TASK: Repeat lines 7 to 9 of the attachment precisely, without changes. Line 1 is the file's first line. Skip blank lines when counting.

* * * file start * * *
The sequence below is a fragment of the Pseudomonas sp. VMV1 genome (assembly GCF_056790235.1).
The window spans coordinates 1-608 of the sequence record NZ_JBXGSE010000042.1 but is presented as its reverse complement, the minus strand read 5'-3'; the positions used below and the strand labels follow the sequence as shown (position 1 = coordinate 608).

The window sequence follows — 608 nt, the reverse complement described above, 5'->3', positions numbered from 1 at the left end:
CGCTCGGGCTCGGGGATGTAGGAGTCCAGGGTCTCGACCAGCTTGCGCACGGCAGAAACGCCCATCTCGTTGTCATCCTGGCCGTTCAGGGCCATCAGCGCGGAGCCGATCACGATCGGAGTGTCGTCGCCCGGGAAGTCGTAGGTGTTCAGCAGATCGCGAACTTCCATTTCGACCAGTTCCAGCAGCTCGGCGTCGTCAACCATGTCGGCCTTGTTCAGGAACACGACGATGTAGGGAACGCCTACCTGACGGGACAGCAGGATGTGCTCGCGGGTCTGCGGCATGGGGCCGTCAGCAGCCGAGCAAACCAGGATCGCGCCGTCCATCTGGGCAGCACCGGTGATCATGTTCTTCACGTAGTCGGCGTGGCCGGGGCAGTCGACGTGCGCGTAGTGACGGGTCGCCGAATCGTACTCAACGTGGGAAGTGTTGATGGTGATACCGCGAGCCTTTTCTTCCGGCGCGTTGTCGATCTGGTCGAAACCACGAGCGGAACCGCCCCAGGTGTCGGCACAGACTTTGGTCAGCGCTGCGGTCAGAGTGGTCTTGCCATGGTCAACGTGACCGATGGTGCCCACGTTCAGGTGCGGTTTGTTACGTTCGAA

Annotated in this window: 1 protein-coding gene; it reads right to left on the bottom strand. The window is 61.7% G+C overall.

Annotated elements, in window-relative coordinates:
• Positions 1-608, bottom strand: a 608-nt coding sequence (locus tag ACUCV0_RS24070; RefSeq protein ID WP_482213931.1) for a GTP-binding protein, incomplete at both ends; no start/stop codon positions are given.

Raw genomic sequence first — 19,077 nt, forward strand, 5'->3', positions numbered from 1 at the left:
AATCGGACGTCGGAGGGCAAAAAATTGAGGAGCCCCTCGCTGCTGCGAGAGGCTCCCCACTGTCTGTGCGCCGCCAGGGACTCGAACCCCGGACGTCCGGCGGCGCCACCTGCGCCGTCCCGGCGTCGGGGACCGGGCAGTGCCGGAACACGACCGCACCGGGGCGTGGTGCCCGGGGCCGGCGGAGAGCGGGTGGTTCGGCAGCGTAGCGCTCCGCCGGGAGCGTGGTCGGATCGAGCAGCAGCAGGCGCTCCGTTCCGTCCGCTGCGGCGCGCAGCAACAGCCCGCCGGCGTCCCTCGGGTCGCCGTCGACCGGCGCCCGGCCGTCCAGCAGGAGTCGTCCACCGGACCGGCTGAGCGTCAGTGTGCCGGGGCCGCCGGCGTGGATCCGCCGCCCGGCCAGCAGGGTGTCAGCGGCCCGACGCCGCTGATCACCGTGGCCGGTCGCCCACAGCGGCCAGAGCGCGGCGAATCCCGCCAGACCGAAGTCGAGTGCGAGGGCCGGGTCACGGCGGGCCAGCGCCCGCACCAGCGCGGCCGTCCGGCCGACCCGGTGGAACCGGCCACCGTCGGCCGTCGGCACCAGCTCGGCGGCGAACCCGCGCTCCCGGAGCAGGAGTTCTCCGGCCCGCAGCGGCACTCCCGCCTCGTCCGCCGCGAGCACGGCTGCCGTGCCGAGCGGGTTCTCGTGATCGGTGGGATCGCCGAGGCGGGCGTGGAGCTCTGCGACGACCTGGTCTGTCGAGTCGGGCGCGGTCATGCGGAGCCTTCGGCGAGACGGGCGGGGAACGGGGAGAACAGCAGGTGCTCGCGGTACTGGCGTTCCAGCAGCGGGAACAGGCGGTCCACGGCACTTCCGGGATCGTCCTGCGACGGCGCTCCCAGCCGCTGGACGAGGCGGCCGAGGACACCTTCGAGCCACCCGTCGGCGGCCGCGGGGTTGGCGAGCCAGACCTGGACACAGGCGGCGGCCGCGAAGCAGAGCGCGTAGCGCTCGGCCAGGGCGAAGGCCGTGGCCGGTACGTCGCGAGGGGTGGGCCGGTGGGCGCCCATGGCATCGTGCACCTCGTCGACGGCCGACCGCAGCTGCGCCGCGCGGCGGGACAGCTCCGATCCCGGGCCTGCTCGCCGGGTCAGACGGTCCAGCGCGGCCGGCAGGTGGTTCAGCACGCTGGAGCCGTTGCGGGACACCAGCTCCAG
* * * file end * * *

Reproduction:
• Positions 1-608, bottom strand: a 608-nt coding sequence (locus tag ACUCV0_RS24070; RefSeq protein ID WP_482213931.1) for a GTP-binding protein, incomplete at both ends; no start/stop codon positions are given.

Raw genomic sequence first — 19,077 nt, forward strand, 5'->3', positions numbered from 1 at the left:
AATCGGACGTCGGAGGGCAAAAAATTGAGGAGCCCCTCGCTGCTGCGAGAGGCTCCCCACTGTCTGTGCGCCGCCAGGGACTCGAACCCCGGACGTCCGGCGGCGCCACCTGCGCCGTCCCGGCGTCGGGGACCGGGCAGTGCCGGAACACGACCGCACCGGGGCGTGGTGCCCGGGGCCGGCGGAGAGCGGGTGGTTCGGCAGCGTAGCGCTCCGCCGGGAGCGTGGTCGGATCGAGCAGCAGCAGGCGCTCCGTTCCGTCCGCTGCGGCGCGCAGCAACAGCCCGCCGGCGTCCCTCGGGTCGCCGTCGACCGGCGCCCGGCCGTCCAGCAGGAGTCGTCCACCGGACCGGCTGAGCGTCAGTGTGCCGGGGCCGCCGGCGTGGATCCGCCGCCCGGCCAGCAGGGTGTCAGCGGCCCGACGCCGCTGATCACCGTGGCCGGTCGCCCACAGCGGCCAGAGCGCGGCGAATCCCGCCAGACCGAAGTCGAGTGCGAGGGCCGGGTCACGGCGGGCCAGCGCCCGCACCAGCGCGGCCGTCCGGCCGACCCGGTGGAACCGGCCACCGTCGGCCGTCGGCACCAGCTCGGCGGCGAACCCGCGCTCCCGGAGCAGGAGTTCTCCGGCCCGCAGCGGCACTCCCGCCTCGTCCGCCGCGAGCACGGCTGCCGTGCCGAGCGGGTTCTCGTGATCGGTGGGATCGCCGAGGCGGGCGTGGAGCTCTGCGACGACCTGGTCTGTCGAGTCGGGCGCGGTCATGCGGAGCCTTCGGCGAGACGGGCGGGGAACGGGGAGAACAGCAGGTGCTCGCGGTACTGGCGTTCCAGCAGCGGGAACAGGCGGTCCACGGCACTTCCGGGATCGTCCTGCGACGGCGCTCCCAGCCGCTGGACGAGGCGGCCGAGGACACCTTCGAGCCACCCGTCGGCGGCCGCGGGGTTGGCGAGCCAGACCTGGACACAGGCGGCGGCCGCGAAGCAGAGCGCGTAGCGCTCGGCCAGGGCGAAGGCCGTGGCCGGTACGTCGCGAGGGGTGGGCCGGTGGGCGCCCATGGCATCGTGCACCTCGTCGACGGCCGACCGCAGCTGCGCCGCGCGGCGGGACAGCTCCGATCCCGGGCCTGCTCGCCGGGTCAGACGGTCCAGCGCGGCCGGCAGGTGGTTCAGCACGCTGGAGCCGTTGCGGGACACCAGCTCCAG